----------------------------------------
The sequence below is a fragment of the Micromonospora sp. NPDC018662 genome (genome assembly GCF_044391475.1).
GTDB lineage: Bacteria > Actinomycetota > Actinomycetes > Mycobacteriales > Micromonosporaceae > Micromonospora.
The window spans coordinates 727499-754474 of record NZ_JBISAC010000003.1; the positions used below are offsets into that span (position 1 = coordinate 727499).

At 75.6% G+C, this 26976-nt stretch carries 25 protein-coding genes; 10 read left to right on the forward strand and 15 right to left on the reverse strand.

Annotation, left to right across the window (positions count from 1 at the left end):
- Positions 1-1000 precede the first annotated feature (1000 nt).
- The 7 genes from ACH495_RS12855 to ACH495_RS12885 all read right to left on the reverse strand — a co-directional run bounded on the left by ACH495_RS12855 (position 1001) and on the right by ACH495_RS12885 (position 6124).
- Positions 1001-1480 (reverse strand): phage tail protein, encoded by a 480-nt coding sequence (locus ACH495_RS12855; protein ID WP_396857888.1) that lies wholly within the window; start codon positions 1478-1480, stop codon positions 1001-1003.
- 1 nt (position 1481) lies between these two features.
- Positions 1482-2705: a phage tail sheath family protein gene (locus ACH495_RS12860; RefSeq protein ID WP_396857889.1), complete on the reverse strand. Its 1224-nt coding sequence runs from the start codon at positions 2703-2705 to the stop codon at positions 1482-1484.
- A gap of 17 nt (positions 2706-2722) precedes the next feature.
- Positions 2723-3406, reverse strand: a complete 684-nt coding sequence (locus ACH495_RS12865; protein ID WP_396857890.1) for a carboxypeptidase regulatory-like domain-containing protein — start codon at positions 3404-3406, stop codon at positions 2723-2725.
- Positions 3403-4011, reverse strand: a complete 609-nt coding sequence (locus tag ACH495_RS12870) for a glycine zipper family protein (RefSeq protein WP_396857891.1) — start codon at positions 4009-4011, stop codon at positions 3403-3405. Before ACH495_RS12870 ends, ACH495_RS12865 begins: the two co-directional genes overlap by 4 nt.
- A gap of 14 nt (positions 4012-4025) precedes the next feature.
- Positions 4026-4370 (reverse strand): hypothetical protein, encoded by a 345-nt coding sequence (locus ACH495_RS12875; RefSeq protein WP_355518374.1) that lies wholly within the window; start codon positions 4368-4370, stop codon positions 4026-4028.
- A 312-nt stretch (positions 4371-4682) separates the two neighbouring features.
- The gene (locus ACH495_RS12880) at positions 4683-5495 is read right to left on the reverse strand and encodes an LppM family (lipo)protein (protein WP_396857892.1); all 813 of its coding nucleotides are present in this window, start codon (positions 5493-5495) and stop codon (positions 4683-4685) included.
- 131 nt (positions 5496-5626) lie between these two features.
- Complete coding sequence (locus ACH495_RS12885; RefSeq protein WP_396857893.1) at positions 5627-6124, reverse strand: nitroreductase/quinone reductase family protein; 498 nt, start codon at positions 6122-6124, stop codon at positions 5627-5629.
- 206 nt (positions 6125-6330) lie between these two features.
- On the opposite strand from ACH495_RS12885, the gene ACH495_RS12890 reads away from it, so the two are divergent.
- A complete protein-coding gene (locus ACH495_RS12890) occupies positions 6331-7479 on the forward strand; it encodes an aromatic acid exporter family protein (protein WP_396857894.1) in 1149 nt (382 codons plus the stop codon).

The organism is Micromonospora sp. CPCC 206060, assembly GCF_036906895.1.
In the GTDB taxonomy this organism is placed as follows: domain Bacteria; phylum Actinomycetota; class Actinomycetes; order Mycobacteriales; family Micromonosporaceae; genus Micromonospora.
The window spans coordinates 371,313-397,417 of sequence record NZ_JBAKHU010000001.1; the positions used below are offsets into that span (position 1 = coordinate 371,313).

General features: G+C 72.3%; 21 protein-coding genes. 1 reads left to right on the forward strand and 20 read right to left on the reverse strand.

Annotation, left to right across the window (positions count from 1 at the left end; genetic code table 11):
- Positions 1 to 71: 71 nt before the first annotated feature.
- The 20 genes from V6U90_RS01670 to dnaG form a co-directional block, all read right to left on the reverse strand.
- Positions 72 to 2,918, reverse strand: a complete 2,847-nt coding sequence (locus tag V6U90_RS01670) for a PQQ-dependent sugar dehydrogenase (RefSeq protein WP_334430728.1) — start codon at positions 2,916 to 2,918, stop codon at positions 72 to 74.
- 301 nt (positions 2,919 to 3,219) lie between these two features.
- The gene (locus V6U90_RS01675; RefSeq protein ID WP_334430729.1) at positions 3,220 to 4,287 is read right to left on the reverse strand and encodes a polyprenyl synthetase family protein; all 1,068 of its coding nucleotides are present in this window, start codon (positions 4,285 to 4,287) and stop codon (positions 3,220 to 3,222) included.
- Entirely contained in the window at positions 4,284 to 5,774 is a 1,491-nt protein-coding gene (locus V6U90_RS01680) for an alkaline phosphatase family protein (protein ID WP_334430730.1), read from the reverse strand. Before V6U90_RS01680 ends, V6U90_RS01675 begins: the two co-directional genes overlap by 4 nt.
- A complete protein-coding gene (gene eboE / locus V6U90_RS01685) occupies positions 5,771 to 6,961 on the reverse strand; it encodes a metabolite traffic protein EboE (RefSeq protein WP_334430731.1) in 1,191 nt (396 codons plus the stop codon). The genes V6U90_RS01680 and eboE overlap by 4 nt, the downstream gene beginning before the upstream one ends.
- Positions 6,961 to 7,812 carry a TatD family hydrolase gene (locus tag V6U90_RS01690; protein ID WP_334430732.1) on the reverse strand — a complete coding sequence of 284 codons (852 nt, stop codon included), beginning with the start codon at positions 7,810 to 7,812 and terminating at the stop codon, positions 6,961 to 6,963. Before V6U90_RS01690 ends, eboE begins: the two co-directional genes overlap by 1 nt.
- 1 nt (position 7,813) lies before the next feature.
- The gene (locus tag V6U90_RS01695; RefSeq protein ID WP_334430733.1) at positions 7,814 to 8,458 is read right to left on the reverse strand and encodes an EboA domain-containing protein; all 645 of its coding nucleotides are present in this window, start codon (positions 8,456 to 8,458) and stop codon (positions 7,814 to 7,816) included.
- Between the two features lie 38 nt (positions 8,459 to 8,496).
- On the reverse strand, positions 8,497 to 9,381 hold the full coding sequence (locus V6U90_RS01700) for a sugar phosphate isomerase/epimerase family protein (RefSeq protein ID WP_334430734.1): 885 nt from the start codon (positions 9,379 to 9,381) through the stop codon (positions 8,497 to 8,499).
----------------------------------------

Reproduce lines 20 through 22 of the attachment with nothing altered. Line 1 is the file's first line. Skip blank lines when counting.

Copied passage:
- 206 nt (positions 6125-6330) lie between these two features.
- On the opposite strand from ACH495_RS12885, the gene ACH495_RS12890 reads away from it, so the two are divergent.
- A complete protein-coding gene (locus ACH495_RS12890) occupies positions 6331-7479 on the forward strand; it encodes an aromatic acid exporter family protein (protein WP_396857894.1) in 1149 nt (382 codons plus the stop codon).